Yu Hua Tells a Couple of Jokes

photo of Yu Hua

Yu Hua invited by Yenching Academy to speak at Peking University.

By Jeffrey Ding*

A Joke of Many Senses

Yu Hua, considered by many to be China’s greatest living author, begins his remarks with a joke. Brothers, a novel he calls his most important, has received critical acclaim abroad but encountered mixed reviews at home. International critics, under the pretense that Chinese critiques of the book were government-sponsored, flock furiously to the novel’s defense. In fact, Yu Hua sheepishly concludes, the negative assessments were offered spontaneously and freely by the Chinese public.

The joke is perfect in so many senses. The self-deprecation is quintessential Yu Hua. During the Q&A session that follows the lecture, one questioner asks Yu Hua if he considered how two characters represent the fragile masculinity in the Chinese psyche when writing the novel. He praises the analysis and then simply states, “Readers are smarter than authors, because they can always find something that never occurs to the author of the work.”

It pokes fun at both the self and the societal, much like Yu Hua’s writing technique. Commenting on how his works function as critiques of Chinese culture, “When trying to depict a sickened society, I try to write from the perspective of the sick patient not from the perspective of the doctor. Chinese intellectuals have this collective feature of criticizing society from the vantage point of a moral person, whereas I am of the opinion that if there are problems in a society then all of us share blame for these problems.” The only one of contemporary Chinese novelist to also write nonfiction social criticism, Yu Hua often describes his own participation in the senseless violence of the Cultural Revolution in China in Ten Words.

The joke is also absurd. The free press adopts a “party line” while the authoritarian society freely expresses their discontent. Yu Hua finds absurdity in the simple. In Brothers, he devotes over 17,000 characters to describing how a boy gains fame and minor fortune from peeping at women’s bottoms in a latrine. During his talk, he recounts seeing an ashtray and matches next to a “no smoking” sign in a hotel lobby.

But the joke also contains kernels of truth. For many outside of China, censorship equals no freedom of expression. Under this logic, the government must be behind the negative reviews of Yu Hua and other writers who satirize revolutionary violence and economic excess. Yu Hua argues that this preconception discredits the creativity of the Chinese people. For instance, references to June 4 – the date of the Tiananmen massacre of 1989 – are censored, so people use May 35 instead to refer to the incident. In an opinion for the New York Times, Yu Hua writes, “May 35th freedom is an art form. To evade censorship when expressing their opinions on the Internet, Chinese people give full rein to the rhetorical functions of language, elevating to a sublime level both innuendo and metaphor, parody and hyperbole, conveying sarcasm and scorn through veiled gibes and wily indirection.”[i]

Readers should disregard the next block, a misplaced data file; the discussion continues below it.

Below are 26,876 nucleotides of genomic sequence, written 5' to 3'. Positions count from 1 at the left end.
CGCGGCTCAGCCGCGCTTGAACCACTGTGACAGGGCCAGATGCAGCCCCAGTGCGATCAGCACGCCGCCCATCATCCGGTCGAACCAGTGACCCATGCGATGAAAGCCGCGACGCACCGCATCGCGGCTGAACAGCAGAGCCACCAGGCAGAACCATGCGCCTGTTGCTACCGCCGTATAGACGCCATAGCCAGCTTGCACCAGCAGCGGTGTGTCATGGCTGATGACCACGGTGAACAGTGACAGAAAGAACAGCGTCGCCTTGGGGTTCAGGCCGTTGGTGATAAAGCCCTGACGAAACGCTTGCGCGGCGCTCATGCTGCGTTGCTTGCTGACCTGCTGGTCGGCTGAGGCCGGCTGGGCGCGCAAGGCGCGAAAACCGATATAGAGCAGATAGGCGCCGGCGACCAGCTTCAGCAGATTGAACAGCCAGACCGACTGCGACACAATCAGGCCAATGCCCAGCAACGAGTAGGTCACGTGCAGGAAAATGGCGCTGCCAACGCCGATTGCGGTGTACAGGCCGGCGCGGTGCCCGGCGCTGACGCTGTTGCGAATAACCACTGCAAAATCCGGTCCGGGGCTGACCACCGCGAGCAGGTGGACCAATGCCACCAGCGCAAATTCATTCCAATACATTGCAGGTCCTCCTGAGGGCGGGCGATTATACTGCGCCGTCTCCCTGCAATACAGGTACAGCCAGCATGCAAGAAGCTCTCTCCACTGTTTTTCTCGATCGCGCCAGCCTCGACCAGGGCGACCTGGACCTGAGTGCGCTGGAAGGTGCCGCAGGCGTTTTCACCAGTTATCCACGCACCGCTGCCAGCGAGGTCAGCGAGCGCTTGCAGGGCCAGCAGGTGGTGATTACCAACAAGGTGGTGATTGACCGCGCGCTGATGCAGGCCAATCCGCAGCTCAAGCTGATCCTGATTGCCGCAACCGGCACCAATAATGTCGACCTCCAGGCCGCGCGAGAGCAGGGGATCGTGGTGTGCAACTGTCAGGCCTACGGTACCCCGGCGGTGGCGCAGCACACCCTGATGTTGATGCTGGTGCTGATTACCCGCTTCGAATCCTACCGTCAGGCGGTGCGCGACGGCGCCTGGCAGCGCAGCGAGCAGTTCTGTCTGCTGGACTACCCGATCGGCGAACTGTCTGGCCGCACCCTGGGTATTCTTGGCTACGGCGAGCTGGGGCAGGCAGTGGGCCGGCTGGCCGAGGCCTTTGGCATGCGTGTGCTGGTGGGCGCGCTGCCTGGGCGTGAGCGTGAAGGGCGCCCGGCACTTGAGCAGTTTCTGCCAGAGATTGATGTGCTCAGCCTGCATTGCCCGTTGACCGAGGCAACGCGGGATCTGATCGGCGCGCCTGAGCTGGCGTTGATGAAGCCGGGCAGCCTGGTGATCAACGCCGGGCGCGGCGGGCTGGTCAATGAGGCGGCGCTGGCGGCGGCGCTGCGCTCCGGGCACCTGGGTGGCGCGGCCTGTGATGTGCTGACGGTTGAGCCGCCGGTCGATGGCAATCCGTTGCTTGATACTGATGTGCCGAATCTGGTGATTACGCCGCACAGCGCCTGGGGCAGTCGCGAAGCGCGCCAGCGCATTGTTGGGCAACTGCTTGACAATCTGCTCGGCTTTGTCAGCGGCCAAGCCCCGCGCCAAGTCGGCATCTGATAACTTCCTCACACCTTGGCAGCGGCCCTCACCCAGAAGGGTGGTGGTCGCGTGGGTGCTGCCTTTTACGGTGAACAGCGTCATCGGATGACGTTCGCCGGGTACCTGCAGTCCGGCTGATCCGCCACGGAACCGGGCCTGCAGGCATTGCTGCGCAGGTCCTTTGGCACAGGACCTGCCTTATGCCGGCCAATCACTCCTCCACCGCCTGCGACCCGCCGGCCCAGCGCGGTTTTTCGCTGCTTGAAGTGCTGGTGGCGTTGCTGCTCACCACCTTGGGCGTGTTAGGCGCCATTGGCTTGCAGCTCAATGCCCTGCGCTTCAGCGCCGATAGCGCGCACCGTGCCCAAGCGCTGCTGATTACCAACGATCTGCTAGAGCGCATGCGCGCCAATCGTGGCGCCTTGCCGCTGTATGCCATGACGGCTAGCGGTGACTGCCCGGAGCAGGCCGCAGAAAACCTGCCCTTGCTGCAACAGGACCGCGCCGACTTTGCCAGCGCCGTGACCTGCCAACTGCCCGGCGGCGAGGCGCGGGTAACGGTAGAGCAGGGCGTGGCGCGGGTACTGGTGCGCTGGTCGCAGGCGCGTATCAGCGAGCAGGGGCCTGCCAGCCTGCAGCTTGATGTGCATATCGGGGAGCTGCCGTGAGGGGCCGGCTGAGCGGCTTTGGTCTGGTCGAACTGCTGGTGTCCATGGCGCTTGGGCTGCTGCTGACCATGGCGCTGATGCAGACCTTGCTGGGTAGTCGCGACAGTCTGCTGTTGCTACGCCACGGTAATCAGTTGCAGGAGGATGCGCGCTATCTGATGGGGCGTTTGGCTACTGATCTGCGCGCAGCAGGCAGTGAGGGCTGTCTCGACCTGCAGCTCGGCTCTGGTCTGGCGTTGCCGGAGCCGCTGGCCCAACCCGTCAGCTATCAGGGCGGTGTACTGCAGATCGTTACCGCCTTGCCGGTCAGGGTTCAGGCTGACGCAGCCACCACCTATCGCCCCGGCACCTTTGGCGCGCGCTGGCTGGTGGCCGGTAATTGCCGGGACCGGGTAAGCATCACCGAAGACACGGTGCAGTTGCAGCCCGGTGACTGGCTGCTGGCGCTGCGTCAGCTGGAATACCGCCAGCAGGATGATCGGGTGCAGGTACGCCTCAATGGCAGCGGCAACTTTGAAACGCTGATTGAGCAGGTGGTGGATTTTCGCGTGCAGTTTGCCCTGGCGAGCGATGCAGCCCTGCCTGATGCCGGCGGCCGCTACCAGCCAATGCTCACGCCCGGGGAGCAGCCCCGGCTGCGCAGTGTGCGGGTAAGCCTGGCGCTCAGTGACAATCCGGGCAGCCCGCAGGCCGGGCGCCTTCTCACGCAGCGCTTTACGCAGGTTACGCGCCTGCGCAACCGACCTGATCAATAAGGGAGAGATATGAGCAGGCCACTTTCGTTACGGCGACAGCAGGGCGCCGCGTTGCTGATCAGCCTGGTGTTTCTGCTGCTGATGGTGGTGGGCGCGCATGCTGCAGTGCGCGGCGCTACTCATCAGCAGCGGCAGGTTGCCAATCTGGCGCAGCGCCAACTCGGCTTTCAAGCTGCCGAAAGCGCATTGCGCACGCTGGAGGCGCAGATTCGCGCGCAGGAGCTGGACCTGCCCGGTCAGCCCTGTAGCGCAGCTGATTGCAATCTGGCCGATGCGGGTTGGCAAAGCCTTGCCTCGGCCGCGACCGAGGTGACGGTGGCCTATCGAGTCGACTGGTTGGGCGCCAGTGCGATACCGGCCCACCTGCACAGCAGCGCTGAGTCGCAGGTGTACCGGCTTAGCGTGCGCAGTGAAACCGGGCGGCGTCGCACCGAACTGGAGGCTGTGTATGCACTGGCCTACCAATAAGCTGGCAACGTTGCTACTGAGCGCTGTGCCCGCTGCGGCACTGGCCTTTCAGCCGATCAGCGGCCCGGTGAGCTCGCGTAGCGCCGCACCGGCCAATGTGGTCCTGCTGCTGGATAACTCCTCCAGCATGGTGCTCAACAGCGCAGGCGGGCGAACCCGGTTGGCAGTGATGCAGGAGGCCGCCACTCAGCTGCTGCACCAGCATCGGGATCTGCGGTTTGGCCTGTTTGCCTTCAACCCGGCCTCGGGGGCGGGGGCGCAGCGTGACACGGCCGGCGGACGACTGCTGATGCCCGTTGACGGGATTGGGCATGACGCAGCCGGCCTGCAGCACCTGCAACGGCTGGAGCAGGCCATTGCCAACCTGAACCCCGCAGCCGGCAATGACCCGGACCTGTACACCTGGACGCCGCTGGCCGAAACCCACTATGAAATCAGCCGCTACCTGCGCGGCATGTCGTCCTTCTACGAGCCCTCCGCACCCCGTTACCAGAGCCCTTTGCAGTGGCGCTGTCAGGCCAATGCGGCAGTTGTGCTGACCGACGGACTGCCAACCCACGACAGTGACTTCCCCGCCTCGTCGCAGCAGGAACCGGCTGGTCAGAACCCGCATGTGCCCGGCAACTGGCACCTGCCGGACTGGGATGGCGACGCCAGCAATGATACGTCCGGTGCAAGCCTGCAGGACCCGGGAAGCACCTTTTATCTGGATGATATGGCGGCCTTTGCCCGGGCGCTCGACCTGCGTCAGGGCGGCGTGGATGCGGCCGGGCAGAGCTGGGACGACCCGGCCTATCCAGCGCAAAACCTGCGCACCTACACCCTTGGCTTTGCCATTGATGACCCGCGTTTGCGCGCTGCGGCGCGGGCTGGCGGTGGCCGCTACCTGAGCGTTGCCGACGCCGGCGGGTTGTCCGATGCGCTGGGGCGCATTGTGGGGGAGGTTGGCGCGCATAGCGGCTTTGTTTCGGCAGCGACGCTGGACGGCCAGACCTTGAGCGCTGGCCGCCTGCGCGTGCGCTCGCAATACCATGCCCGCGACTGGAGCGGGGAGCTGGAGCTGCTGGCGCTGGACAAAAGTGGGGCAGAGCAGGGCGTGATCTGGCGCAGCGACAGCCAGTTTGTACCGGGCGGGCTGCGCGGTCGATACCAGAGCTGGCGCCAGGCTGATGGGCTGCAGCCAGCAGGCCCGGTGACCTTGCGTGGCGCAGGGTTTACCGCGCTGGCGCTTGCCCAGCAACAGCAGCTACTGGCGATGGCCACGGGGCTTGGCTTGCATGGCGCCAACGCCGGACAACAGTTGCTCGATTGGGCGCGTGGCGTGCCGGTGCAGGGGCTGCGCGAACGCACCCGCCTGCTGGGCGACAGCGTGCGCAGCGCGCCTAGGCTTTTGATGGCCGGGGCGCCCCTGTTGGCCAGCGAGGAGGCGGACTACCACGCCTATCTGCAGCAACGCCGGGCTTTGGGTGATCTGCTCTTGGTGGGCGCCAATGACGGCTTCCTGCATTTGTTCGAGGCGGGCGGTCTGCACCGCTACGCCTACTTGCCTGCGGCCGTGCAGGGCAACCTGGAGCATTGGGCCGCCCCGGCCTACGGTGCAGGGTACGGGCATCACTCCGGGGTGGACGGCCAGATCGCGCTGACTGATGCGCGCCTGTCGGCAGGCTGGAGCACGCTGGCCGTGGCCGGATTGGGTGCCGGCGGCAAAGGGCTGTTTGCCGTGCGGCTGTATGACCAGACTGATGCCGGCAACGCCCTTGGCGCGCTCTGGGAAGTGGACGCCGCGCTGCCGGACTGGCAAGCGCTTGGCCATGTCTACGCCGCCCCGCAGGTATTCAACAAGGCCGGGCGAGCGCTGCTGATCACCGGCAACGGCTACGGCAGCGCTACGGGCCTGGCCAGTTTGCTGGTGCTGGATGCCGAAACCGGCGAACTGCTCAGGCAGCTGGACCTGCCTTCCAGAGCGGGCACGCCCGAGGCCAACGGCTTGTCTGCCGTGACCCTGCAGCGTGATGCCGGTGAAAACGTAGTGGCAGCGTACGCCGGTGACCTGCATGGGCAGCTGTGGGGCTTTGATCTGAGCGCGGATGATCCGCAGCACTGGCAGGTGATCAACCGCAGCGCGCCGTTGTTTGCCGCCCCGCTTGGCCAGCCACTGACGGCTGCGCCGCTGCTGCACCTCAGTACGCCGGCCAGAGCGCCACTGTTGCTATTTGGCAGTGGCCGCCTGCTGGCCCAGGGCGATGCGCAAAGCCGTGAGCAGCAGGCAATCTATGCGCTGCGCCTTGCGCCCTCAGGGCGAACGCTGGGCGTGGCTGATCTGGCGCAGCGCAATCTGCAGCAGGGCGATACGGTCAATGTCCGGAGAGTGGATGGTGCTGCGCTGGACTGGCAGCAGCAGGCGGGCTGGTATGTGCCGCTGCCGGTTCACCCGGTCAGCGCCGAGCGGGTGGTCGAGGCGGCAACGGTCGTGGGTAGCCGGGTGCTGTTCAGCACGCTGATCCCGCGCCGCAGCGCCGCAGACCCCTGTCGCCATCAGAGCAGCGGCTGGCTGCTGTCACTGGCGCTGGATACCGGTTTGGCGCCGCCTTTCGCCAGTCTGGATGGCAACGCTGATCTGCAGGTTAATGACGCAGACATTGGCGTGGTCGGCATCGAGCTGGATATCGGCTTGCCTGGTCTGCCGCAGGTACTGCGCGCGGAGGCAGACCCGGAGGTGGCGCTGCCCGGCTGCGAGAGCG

In an interview with China File, Yu Hua calls Lu Xun his only spiritual guide.[ii] Lu Xun, known as China’s greatest modern writer for his allegories of China’s flawed national character, was both hailed as one of the fathers of China’s Communist Party and represented the intellectual independence that the Communist Party suppressed. Chinese people. In China, these types of contradictions are so ubiquitous that it seems foolish to even try to resolve them. Instead, the tension is managed, tolerated, harmonized. It’s no wonder Yu Hua jokes so much. He seeks to poke at this cognitive dissonance. The audience laughs, hoping it will go away.

Yu Hua crowd shot

Standing room only at Yu Hua’s talk

A Joke of Many Writers

Four Chinese writers, two Korean writers, and two Japanese writers attend a forum on East Asian Literature. Nearing the end of the talk, Yu Hua tells one more extended joke. The four Chinese authors make up a Mount Rushmore of sorts of living Chinese writers: Mo Yan (the first citizen of mainland China to be awarded the Nobel Prize in Literature), Wang Shuo (regarded by many as China’s most popular novelist), Su Tong (Man Booker International Prize nominee), and Yu Hua himself (first Chinese writer to receive the James Joyce Award).

“Why do you write?” is the question posed to all. Yu Hua says he chose literature simply because he hated being a dentist and writing offered the chance to sleep in instead of going to work. Mo Yan talks about his experience as a soldier who didn’t like rubber shoes and started to write to earn money to buy some leather shoes. Wang Shuo admits he wrote because publishing literary works was the only way to serve as a propaganda officer in a nearby navy hospital, where all the pretty girls worked. As for Su Tong, the only one of the group who attended college, he discusses how he fell in love with literature at college. When the audience’s laughter dims, Yu Hua recounts how Su Tong felt embarrassed at his lack of a “shameless” answer.

Yu Hua is a shameless joker, in the best sense of both words. He’ll make you laugh before making you cry.[iii]


[i] http://www.nytimes.com/2011/06/24/opinion/global/24iht-june24-ihtmag-hua-28.html?_r=1

[ii] http://www.chinafile.com/stranger-than-fiction

[iii] I’ve only read three of his books, so I can only personally recommend these three: To Live, China in Ten Words, Brothers

*Jeffrey Ding is a senior from Iowa City, IA studying political science, economics and Chinese at the University of Iowa. He will be spending this fall in Beijing, China on the CIEE Advanced Chinese Studies program and will continue living there next semester as he pursues an internship funded by a Boren Scholarship

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